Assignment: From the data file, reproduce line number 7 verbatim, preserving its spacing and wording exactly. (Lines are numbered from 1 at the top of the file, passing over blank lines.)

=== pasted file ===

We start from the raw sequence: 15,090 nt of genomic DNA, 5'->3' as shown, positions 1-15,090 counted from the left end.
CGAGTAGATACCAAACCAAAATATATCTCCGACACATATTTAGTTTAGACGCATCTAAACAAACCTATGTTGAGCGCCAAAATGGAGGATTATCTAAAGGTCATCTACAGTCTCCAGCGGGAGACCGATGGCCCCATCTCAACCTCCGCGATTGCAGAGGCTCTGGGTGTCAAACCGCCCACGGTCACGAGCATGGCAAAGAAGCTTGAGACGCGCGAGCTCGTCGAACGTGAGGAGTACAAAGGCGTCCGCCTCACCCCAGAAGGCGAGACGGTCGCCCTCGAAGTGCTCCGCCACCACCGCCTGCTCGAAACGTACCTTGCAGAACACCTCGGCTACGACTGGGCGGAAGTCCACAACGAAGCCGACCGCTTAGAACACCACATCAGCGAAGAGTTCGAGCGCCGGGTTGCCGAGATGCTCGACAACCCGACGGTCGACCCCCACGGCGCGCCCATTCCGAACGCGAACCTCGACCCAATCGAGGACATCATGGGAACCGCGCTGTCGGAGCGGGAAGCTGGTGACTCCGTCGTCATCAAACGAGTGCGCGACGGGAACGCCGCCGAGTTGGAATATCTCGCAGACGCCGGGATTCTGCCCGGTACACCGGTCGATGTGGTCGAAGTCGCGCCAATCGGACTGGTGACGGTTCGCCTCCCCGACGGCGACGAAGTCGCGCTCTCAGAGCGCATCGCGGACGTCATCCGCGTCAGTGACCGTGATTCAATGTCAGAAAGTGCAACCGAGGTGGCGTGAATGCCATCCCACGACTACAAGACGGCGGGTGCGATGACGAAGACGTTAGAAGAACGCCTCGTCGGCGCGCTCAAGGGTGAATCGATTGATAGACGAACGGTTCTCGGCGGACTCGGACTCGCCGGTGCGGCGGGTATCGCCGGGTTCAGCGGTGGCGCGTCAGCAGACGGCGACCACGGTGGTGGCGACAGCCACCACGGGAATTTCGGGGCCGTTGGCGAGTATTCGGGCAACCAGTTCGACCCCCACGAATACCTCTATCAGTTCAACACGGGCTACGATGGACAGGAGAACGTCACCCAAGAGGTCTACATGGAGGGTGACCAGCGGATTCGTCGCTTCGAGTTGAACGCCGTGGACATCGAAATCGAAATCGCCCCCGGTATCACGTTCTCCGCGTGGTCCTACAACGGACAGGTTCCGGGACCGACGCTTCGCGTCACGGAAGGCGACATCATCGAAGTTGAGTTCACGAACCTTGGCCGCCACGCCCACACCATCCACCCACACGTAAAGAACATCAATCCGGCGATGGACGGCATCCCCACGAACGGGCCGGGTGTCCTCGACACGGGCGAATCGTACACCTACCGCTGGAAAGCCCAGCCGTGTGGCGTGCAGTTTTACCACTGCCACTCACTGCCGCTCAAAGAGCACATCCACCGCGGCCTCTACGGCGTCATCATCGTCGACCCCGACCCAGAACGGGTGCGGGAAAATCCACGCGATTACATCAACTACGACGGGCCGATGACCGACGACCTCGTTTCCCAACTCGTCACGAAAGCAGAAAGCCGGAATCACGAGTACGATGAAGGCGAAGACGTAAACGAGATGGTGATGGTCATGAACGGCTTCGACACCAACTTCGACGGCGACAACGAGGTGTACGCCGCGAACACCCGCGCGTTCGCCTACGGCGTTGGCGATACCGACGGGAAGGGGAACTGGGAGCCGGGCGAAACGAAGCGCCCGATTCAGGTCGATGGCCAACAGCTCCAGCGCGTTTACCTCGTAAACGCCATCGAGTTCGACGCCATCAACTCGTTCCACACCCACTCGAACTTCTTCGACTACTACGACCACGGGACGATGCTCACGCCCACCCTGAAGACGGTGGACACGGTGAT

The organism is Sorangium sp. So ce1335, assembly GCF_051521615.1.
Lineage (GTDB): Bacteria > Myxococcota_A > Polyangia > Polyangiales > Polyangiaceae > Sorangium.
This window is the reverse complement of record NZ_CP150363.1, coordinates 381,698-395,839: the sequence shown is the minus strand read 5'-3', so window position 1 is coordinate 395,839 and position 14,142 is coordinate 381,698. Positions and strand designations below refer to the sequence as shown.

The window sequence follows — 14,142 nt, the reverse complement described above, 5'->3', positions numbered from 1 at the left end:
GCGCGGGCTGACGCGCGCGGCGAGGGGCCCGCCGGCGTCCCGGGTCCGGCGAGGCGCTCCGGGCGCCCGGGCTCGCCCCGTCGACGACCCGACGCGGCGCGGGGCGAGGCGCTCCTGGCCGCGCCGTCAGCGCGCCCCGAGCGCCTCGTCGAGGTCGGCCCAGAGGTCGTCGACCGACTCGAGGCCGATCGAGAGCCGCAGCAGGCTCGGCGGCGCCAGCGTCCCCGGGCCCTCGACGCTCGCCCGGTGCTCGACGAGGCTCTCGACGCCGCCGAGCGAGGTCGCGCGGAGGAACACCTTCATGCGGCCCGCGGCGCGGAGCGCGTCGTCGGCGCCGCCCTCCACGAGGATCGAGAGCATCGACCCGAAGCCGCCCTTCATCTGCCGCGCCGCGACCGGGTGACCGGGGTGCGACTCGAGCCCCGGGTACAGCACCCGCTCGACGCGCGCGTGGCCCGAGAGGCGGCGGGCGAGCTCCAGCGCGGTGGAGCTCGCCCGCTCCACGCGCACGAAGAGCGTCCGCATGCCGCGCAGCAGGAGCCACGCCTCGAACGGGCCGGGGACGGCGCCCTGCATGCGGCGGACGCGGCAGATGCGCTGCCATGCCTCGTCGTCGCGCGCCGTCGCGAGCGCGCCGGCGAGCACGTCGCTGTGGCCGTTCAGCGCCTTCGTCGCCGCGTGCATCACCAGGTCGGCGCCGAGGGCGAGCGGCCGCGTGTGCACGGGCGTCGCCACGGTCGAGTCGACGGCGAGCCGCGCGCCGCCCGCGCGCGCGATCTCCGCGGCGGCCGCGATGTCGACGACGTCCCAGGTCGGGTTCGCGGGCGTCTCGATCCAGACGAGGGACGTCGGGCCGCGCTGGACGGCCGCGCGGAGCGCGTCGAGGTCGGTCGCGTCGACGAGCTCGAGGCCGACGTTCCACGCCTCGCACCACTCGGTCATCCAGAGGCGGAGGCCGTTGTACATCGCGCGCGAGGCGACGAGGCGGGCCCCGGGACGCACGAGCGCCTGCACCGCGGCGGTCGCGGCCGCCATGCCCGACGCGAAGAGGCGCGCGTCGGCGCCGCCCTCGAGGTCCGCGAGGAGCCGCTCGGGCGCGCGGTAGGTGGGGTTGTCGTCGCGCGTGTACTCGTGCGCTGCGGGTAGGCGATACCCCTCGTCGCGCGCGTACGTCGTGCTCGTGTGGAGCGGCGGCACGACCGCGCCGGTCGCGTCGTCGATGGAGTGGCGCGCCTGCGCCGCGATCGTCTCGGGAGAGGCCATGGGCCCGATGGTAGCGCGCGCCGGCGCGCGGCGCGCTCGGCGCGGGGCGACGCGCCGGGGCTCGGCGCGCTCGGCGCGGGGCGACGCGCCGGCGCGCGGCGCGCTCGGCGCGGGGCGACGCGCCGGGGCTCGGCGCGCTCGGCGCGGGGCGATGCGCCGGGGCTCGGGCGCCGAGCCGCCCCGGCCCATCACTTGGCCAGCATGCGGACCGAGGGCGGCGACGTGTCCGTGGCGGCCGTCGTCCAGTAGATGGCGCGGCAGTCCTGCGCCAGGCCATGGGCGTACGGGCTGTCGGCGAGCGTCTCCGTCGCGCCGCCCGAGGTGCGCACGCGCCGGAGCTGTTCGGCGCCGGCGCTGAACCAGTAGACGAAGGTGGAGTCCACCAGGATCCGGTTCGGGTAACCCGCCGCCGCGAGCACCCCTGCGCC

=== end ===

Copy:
GCGCGGGCTGACGCGCGCGGCGAGGGGCCCGCCGGCGTCCCGGGTCCGGCGAGGCGCTCCGGGCGCCCGGGCTCGCCCCGTCGACGACCCGACGCGGCGCGGGGCGAGGCGCTCCTGGCCGCGCCGTCAGCGCGCCCCGAGCGCCTCGTCGAGGTCGGCCCAGAGGTCGTCGACCGACTCGAGGCCGATCGAGAGCCGCAGCAGGCTCGGCGGCGCCAGCGTCCCCGGGCCCTCGACGCTCGCCCGGTGCTCGACGAGGCTCTCGACGCCGCCGAGCGAGGTCGCGCGGAGGAACACCTTCATGCGGCCCGCGGCGCGGAGCGCGTCGTCGGCGCCGCCCTCCACGAGGATCGAGAGCATCGACCCGAAGCCGCCCTTCATCTGCCGCGCCGCGACCGGGTGACCGGGGTGCGACTCGAGCCCCGGGTACAGCACCCGCTCGACGCGCGCGTGGCCCGAGAGGCGGCGGGCGAGCTCCAGCGCGGTGGAGCTCGCCCGCTCCACGCGCACGAAGAGCGTCCGCATGCCGCGCAGCAGGAGCCACGCCTCGAACGGGCCGGGGACGGCGCCCTGCATGCGGCGGACGCGGCAGATGCGCTGCCATGCCTCGTCGTCGCGCGCCGTCGCGAGCGCGCCGGCGAGCACGTCGCTGTGGCCGTTCAGCGCCTTCGTCGCCGCGTGCATCACCAGGTCGGCGCCGAGGGCGAGCGGCCGCGTGTGCACGGGCGTCGCCACGGTCGAGTCGACGGCGAGCCGCGCGCCGCCCGCGCGCGCGATCTCCGCGGCGGCCGCGATGTCGACGACGTCCCAGGTCGGGTTCGCGGGCGTCTCGATCCAGACGAGGGACGTCGGGCCGCGCTGGACGGCCGCGCGGAGCGCGTCGAGGTCGGTCGCGTCGACGAGCTCGAGGCCGACGTTCCACGCCTCGCACCACTCGGTCATCCAGAGGCGGAGGCCGTTGTACATCGCGCGCGAGGCGACGAGGCGGGCCCCGGGACGCACGAGCGCCTGCACCGCGGCGGTCGCGGCCGCCATGCCCGACGCGAAGAGGCGCGCGTCGGCGCCGCCCTCGAGGTCCGCGAGGAGCCGCTCGGGCGCGCGGTAGGTGGGGTTGTCGTCGCGCGTGTACTCGTGCGCTGCGGGTAGGCGATACCCCTCGTCGCGCGCGTACGTCGTGCTCGTGTGGAGCGGCGGCACGACCGCGCCGGTCGCGTCGTCGATGGAGTGGCGCGCCTGCGCCGCGATCGTCTCGGGAGAGGCCATGGGCCCGATGGTAGCGCGCGCCGGCGCGCGGCGCGCTCGGCGCGGGGCGACGCGCCGGGGCTCGGCGCGCTCGGCGCGGGGCGACGCGCCGGCGCGCGGCGCGCTCGGCGCGGGGCGACGCGCCGGGGCTCGGCGCGCTCGGCGCGGGGCGATGCGCCGGGGCTCGGGCGCCGAGCCGCCCCGGCCCATCACTTGGCCAGCATGCGGACCGAGGGCGGCGACGTGTCCGTGGCGGCCGTCGTCCAGTAGATGGCGCGGCAGTCCTGCGCCAGGCCATGGGCGTACGGGCTGTCGGCGAGCGTCTCCGTCGCGCCGCCCGAGGTGCGCACGCGCCGGAGCTGTTCGGCGCCGGCGCTGAACCAGTAGACGAAGGTGGAGTCCACCAGGATCCGGTTCGGGTAACCCGCCGCCGCGAGCACCCCTGCGCC